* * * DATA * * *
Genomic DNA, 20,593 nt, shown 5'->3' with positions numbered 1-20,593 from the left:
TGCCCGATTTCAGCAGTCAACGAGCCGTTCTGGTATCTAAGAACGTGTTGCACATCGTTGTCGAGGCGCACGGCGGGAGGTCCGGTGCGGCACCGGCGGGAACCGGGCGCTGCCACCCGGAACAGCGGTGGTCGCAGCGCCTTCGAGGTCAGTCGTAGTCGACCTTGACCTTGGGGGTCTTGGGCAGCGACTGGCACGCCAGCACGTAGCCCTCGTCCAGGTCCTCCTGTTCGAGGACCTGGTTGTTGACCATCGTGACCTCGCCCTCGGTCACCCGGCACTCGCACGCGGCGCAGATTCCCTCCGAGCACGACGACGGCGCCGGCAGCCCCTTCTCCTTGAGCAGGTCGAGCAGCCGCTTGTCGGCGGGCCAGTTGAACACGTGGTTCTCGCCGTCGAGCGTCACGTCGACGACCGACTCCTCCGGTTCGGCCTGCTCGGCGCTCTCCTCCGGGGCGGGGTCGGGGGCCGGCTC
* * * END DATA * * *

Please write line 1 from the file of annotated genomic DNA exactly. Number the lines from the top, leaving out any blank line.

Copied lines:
Genomic DNA, 20,593 nt, shown 5'->3' with positions numbered 1-20,593 from the left: